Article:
Dr Kate Garbers spoke about her research and work in the area of modern slavery.  This was an informative talk, outlining common ways in which people can be exploited, and the difficulties in obtaining accurate information about the extent of the problem.  Five main areas were identified: forced labour; sexual exploitation (significantly higher for women); domestic servitude (ditto); criminal exploitation (e.g. “county lines”, begging, benefit fraud); and organ harvesting (people “donating” organs for which they are not paid).  Modern slavery can be present across all areas of the economy but particularly hospitality, agriculture, construction, and small enterprises like car washes.  

Kate advised that we can all be alert to the possibility that someone may be the subject of modern slavery – e.g. if a person has no documents, is socially isolated, has no money, or if something just doesn’t feel right.  The mnemonic A (for appearance and anxiety), C (clothing unchanged and cautiousness) and T (travel and time – e.g. people being picked up and taken to places regularly) could help with improving awareness.  However, she stressed that no-one should ever intervene or confront – concerns should be reported to the Police or modern slavery helpline.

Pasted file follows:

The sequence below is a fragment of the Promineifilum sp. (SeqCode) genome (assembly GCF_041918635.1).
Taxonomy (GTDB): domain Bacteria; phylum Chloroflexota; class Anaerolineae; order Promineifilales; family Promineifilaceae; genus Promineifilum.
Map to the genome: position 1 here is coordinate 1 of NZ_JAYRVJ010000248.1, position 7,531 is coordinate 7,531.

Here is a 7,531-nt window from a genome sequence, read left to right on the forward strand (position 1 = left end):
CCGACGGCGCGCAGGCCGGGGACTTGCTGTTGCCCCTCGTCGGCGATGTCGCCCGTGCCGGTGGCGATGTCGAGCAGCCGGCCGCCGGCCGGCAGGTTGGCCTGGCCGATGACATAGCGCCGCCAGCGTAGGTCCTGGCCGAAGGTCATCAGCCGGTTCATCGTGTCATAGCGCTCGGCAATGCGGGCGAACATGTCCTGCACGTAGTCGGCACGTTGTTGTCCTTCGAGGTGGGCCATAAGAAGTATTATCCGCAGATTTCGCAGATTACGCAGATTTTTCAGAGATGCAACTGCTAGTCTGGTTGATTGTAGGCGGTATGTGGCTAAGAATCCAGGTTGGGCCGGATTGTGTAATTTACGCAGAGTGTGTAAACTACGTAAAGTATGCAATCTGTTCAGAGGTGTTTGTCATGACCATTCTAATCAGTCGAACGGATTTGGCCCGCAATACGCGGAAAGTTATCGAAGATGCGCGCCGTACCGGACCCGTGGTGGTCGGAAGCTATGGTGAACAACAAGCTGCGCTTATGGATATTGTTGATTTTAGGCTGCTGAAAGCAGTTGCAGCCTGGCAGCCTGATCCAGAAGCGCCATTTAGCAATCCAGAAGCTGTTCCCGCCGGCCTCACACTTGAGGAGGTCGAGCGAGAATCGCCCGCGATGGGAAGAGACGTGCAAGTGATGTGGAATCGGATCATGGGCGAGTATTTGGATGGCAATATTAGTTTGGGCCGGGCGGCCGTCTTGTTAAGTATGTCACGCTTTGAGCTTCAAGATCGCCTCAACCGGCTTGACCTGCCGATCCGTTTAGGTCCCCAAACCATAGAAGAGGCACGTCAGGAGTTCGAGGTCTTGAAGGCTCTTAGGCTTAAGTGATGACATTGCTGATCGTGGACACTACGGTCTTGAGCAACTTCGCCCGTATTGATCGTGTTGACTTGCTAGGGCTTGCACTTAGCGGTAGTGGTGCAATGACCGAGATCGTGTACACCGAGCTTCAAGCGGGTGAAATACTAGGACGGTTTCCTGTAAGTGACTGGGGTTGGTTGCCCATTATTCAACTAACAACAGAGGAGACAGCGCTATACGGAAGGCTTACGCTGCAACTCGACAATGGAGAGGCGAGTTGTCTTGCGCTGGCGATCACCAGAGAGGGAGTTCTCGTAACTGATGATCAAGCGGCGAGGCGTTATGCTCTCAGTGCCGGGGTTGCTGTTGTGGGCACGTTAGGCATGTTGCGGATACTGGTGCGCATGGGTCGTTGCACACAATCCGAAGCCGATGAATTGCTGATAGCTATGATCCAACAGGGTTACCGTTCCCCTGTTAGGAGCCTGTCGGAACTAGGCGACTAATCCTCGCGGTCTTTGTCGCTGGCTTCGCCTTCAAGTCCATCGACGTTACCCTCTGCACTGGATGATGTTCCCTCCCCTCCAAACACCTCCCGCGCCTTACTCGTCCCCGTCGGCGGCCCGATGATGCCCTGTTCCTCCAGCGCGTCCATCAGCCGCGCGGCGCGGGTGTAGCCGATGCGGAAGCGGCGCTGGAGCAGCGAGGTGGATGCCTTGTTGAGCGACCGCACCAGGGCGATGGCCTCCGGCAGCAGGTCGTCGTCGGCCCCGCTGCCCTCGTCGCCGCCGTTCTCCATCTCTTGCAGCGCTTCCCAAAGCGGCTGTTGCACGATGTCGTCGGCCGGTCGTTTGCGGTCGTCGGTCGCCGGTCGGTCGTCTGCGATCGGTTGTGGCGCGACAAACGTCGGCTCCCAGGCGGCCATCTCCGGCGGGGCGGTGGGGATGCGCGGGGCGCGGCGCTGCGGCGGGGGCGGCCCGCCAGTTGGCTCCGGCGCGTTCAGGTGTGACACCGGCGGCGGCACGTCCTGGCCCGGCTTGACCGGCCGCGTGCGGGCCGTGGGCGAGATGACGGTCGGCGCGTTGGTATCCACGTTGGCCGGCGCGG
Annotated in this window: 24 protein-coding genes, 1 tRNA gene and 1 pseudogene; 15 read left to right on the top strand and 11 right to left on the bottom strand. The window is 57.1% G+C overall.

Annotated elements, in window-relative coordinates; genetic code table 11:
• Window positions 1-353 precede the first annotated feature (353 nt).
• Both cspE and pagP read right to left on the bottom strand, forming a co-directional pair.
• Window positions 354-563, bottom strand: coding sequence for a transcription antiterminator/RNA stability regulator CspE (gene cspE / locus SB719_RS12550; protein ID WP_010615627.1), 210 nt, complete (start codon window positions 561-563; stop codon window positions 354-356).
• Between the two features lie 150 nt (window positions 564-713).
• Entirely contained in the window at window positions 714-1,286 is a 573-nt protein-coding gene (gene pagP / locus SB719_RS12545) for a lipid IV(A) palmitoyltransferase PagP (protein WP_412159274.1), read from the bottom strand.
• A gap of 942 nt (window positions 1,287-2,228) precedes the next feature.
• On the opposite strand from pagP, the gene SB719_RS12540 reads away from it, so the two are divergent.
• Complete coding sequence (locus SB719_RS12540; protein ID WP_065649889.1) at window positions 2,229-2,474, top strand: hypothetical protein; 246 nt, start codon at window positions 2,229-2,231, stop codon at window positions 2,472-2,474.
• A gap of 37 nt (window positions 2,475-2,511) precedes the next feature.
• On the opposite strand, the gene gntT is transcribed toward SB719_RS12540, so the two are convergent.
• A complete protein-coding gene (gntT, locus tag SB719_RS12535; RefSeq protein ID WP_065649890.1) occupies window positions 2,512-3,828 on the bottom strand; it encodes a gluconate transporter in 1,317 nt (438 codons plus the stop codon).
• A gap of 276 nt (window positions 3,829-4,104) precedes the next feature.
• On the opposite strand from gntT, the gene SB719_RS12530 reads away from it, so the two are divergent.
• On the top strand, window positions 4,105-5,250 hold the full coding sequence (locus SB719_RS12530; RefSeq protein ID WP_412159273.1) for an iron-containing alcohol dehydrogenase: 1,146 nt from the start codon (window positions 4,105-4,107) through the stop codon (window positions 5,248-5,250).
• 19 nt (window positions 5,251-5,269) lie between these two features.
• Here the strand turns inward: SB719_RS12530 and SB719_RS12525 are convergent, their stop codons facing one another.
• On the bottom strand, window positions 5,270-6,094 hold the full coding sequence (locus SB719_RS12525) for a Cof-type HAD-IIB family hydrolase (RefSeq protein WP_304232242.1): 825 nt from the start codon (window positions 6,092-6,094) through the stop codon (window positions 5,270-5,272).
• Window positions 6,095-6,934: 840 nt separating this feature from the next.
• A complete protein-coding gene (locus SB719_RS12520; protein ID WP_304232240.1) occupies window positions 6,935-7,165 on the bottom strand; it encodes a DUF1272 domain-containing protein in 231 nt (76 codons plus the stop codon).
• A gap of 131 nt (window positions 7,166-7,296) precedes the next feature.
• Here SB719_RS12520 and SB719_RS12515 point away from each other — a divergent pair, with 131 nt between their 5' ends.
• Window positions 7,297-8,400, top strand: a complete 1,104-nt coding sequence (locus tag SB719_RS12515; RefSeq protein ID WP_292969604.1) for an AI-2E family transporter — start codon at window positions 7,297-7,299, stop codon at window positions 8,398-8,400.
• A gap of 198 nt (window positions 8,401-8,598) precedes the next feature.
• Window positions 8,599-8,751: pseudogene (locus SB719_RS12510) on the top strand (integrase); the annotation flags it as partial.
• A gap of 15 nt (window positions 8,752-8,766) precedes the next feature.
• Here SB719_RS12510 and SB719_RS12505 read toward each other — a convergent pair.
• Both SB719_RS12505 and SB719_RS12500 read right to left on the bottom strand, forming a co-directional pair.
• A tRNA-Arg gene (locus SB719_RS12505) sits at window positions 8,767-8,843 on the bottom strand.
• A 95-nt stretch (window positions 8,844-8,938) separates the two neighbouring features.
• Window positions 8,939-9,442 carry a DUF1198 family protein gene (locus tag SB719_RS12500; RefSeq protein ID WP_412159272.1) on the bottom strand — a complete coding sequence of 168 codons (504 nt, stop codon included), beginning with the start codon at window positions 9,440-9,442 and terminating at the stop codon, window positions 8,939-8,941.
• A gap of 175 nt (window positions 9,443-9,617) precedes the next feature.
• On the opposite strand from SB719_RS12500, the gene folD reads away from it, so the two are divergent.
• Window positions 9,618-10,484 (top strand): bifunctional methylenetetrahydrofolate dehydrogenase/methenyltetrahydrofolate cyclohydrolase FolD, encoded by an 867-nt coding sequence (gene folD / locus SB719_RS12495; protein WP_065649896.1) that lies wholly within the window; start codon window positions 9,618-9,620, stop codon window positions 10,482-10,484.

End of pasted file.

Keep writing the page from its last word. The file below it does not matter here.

Sarah Clarke OBE is the first female Black Rod, and had previously achieved a successful career in sport administration, becoming the first woman Championship Director at Wimbledon.  She came across as a warm and genuine person, who spoke about lessons she had learnt from her upbringing which helped her career – one being “always walk the floor” i.e. listen to everyone to inform decisions.  Sarah recalled many times when she would make a winning point, only for a man at a meeting to claim it as his own (we’ve all been there!), and said she had always tried to have the courage to speak out even when you can’t control the outcome.  Sarah actually didn’t talk much about being Black Rod, but perhaps she is limited by what she can say there, and she was a popular and entertaining speaker. 

The meeting concluded by recognising all the Federations who have celebrated Centenaries in the last two years, including Lancashire, whose representatives – I’m sure you’re all pleased to hear - gave a huge cheer in the hall. 


Jane Elphick

President Bretherton W.I.